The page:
- Employers are responsible for following provincial tax credit guidelines where stacking with provincial tax credits will occur (employer’s are encouraged to consult their tax professional).
- Combination with federal funding programs is not eligible. This may include, but is not limited to, an award/grant from other federal funding programs, Canada Summer Jobs, Canada Emergency Wage Subsidy (CEWS), Student Work Placement Program administered through another delivery partner (full list available here), etc.
A wage subsidy provides financial reimbursement to employers who hire eligible job seekers.
The SWPP program is an economic development effort funded by the federal government to support the growth of Canadian businesses and nonprofits. Organizations who wish to participate must demonstrate a projected increase in the number of students hired in their “baseline year” in order to qualify. Net new is determined by subtracting the number of students hired by an employer in the first year prior to first participating in the Student Work Placement Program, from the number of students (not staff) the employer is intending to hire in the current fiscal year, including those already hired.
As defined by Co-operative Education and Work-Integrated Learning Canada, work-integrated learning (WIL) is a model and process of curricular experiential education which formally and intentionally integrates a student’s academic studies within a workplace or practice setting.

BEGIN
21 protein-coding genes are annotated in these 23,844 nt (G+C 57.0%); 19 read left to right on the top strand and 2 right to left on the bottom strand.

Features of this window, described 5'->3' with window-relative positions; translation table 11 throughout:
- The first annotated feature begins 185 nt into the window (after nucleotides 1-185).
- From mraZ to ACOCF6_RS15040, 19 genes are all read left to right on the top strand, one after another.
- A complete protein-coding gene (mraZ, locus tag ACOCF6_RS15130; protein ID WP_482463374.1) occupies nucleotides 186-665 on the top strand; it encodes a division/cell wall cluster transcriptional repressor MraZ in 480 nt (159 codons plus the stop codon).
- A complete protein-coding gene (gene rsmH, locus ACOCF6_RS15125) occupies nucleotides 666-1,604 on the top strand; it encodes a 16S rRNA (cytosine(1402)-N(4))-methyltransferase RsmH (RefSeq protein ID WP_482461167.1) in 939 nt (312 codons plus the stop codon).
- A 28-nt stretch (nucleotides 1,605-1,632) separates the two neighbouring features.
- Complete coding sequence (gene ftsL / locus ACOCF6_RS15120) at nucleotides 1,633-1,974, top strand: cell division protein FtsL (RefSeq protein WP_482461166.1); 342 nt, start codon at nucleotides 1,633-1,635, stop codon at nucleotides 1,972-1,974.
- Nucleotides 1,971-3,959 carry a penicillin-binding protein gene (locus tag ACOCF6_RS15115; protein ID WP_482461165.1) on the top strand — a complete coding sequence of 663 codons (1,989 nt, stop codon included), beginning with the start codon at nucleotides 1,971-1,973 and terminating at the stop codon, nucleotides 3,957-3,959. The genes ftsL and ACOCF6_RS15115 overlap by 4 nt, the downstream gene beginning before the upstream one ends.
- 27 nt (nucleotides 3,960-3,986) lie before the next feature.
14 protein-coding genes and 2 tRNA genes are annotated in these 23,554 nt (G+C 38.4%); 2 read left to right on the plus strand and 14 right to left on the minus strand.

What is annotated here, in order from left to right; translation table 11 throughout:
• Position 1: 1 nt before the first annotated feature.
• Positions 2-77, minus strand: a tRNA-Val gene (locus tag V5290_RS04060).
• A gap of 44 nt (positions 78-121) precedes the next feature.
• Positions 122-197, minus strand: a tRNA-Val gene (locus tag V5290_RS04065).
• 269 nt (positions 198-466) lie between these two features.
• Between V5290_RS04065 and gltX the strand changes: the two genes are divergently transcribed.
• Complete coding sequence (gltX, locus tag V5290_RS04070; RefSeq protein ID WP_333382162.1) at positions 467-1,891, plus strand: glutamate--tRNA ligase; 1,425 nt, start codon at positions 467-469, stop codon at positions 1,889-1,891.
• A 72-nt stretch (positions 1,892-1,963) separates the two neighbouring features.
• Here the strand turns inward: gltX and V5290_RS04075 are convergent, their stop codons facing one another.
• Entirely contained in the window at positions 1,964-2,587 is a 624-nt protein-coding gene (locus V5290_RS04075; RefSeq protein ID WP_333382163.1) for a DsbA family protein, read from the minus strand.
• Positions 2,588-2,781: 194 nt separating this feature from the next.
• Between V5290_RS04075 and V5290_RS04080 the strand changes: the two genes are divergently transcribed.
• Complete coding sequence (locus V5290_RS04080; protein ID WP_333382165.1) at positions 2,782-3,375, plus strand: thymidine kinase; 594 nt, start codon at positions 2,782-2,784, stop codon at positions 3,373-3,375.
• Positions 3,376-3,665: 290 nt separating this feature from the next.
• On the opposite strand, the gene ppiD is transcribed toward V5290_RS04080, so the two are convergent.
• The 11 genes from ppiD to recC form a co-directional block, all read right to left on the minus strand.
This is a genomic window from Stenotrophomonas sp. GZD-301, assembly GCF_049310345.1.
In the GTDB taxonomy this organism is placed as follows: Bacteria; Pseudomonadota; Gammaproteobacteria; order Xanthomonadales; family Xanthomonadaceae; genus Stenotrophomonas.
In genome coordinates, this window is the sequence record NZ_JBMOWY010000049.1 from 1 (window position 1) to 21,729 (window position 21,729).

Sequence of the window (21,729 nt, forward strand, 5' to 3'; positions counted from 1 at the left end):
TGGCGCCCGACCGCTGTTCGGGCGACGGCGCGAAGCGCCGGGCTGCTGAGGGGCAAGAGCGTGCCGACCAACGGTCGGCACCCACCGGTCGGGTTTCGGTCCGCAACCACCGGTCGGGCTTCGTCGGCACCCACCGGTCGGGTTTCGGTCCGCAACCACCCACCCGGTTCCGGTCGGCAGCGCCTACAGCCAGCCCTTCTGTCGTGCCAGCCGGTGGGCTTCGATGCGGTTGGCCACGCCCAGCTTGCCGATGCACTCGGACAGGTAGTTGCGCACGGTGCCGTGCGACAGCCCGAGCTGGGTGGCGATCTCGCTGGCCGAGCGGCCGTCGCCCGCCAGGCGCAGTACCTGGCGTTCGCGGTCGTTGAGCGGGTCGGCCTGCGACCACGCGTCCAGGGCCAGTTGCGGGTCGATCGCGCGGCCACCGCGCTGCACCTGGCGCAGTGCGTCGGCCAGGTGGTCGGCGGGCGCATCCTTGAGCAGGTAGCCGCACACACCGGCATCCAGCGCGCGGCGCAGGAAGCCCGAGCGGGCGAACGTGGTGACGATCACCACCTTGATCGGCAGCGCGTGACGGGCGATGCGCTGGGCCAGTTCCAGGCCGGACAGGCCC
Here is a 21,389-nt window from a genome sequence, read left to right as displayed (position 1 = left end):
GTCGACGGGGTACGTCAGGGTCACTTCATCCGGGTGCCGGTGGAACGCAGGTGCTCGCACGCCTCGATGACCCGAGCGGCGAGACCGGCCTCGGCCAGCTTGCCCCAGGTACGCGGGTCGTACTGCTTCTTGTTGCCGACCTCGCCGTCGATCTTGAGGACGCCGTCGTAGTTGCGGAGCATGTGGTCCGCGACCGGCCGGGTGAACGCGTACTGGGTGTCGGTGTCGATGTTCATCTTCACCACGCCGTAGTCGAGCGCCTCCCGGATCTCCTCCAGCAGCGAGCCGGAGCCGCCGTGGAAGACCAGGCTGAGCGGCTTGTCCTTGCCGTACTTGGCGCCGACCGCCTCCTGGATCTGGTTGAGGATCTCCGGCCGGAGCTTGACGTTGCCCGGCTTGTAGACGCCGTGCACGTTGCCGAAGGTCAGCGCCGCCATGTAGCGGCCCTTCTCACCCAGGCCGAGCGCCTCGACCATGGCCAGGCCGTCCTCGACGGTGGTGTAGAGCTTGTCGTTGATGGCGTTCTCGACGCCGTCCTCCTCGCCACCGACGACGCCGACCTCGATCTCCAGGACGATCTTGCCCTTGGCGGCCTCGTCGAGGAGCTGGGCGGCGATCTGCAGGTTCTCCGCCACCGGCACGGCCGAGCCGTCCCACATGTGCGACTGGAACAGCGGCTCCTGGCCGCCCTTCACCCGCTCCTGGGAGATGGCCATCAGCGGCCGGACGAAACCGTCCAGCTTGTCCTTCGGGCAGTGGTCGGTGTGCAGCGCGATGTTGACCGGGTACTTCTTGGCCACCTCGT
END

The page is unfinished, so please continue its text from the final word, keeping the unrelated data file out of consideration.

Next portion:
Work Integrated learning opportunities that are eligible for Student Work Placement wage subsidies include, but are not limited to:
- mentorship programs
- co-op placements
- applied research projects; and
WIL experiences include an engaged partnership of at least: an academic institution, a host organization and a student. WIL can occur at the course or program level and includes the development of learning outcomes related to employability, personal agency and life-long learning.Learn more about WIL
First Year Students are defined as students registered in the first year of their program at a recognized post-secondary institution.
Students from under-represented groups include:
Women in STEM: refers to a woman registered and studying in science, technology, engineering, and mathematics (STEM).
Indigenous People: refers to people who reported identifying with at least one Aboriginal group, that is, First Nations, Métis or Inuit, and/or those who reported being a Treaty Indian or a Registered Indian as defined by the Indian Act of Canada, and/or those who reported they were members of an Indian band or First Nation.
Persons with disabilities: refers to an individual who has a difficulty or impairment due to a long-term condition or health problem and/or experiences a limitation in their daily activities.
Newcomer: refers to immigrants who immigrated to Canada within the last five years.
Visible Minorities: refers to persons, other than Aboriginal peoples, who are non-Caucasian in race or non-white in colour